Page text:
Nine tips to Black Friday savings and sanity
Nov 19, 2010 6:00 AM
On Thanksgiving weekend, an estimated 44 percent of Americans expect to hit the mall or the keyboard in search holiday bargains. Although that’s a lower overall percentage than last year, the figure still represents some 102 million consumers, more than 60 percent of whom hadn’t even begun their shopping as of a couple of weeks ago, according to Consumer Reports’ latest holiday poll.
The poll confirms that Black Friday itself and the Saturday and Sunday thereafter, while still prime time for shopping, isn't the draw it used to be. Over the past five years, the percentage of people who said they planned to shop on either Friday, Saturday, or Sunday after Thanksgiving has dipped slightly but steadily, based on our poll.
Online merchants aren't feeling the pinch; it's the brick-and-mortar stores that are suffering. During Thanksgiving weekend last year, 45 percent of those surveyed said they planned to shop at a physical store; this year, the figure dropped to 37 percent. By contrast, 23 percent of consumers expect to shop online at some point during the weekend, the same as in 2009.
We don't have an explanation for the falloff in in-store shopping during the big holiday weekend. But we do have a theory. It might be attributable at least partly to the fact that blockbuster sales are so common now that they've become almost ho-hum. Think about what motivates Black Friday shoppers. It's a sense of urgency to grab a limited number of incredible bargains by waking up extra early or staying up particularly late. It's all about the narrow window of opportunity. If big sales are ongoing, the sense of urgency is lost.
Among those shoppers who will be shopping on Black Friday, they tell us they plan to fill their carts mostly with electronics (notably video games), clothing, toys, and gift cards. Expect a big jump in consumer purchases of e-book readers like the Kindle and Nook, and TVs, but not just any old sets. Consumers say they crave TVs with internet connectivity or 3D capability.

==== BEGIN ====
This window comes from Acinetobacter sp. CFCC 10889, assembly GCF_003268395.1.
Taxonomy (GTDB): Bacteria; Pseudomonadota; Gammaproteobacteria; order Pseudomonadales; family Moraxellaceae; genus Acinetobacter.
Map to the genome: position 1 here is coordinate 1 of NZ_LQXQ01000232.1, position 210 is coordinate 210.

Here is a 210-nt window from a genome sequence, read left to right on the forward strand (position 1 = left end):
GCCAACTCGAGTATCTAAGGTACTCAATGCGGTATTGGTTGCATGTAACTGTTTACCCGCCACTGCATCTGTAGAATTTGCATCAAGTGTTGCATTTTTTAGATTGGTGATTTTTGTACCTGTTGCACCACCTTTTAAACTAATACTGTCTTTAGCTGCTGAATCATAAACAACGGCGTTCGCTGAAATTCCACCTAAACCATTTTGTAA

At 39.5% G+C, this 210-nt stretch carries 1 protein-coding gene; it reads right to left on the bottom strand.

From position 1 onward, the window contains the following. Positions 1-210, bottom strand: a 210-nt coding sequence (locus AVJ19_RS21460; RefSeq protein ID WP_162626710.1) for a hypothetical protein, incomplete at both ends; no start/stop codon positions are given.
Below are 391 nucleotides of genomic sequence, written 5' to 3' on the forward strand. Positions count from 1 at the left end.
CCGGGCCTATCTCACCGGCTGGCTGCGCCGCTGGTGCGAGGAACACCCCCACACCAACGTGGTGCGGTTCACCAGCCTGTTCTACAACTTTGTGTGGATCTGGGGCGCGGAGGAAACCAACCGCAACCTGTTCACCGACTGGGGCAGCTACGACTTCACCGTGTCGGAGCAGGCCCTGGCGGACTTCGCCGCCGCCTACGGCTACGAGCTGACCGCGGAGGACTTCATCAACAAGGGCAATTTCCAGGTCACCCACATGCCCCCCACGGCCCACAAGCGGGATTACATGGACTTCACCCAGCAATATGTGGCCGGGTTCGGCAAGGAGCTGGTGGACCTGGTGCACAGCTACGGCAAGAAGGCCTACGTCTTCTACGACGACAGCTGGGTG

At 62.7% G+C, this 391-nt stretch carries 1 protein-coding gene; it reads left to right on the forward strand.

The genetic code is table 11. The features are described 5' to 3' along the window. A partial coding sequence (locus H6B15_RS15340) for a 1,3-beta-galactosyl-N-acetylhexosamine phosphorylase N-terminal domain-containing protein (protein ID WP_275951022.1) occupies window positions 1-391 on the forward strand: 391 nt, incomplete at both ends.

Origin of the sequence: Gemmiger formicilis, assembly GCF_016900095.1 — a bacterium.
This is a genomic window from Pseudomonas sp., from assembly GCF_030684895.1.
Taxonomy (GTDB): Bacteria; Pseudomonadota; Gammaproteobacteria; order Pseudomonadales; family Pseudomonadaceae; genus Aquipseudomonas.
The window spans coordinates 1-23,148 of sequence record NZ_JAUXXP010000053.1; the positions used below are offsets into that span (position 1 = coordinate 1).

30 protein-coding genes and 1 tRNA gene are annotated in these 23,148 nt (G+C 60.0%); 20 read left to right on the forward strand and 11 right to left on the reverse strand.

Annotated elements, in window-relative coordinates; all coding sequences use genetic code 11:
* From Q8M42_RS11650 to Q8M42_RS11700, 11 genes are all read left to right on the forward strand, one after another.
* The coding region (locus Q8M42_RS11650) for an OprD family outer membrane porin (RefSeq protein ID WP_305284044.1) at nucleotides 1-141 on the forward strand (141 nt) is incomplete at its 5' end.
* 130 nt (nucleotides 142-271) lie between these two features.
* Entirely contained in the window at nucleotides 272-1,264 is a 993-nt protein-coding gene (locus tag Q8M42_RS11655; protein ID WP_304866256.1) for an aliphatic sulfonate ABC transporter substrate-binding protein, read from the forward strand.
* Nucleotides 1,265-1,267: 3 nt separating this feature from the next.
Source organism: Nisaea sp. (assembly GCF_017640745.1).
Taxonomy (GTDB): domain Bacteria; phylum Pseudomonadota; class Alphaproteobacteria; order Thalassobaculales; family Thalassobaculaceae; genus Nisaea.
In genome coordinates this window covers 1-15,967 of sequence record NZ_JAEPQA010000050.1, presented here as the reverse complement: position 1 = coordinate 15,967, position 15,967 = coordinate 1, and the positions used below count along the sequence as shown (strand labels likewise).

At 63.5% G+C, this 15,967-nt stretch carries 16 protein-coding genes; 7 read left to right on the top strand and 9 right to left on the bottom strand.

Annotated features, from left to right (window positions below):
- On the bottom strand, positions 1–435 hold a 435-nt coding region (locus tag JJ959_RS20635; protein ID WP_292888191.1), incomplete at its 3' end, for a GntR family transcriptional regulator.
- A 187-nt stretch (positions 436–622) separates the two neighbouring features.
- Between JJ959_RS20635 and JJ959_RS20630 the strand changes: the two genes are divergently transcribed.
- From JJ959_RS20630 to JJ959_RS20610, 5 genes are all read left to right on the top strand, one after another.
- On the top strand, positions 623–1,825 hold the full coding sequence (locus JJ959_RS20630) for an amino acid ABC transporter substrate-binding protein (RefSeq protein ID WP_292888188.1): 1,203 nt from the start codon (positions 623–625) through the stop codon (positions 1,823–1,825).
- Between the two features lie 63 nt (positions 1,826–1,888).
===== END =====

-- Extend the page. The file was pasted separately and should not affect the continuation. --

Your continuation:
According to our poll, half of Americans believe that the deals in stores are as good as those to be found online. But younger shoppers, those 18 to 34, are more confident that the Internet is the source of the biggest bargains.
Regardless of where you shop and what you buy, here are some points to keep in mind:
• When one sale ends, another begins. No doubt, you can land some impressive bargains on Black Friday. Many merchants count on holiday business for as much as 40 percent of their annual sales, so wheeling and dealing are commonplace. But are the deals so irresistible that they’re worth battling traffic, long lines, and crowds? As noted earlier, competition for your shopping dollar is intense these days, and retailers have been running periodic specials day after day, week after week, dangling perks like buy-one-get-one-free, flat discounts of 25 to 50 off your entire order, free shopping, and other bonuses to keep the cash-registers ringing. So what’s the rush?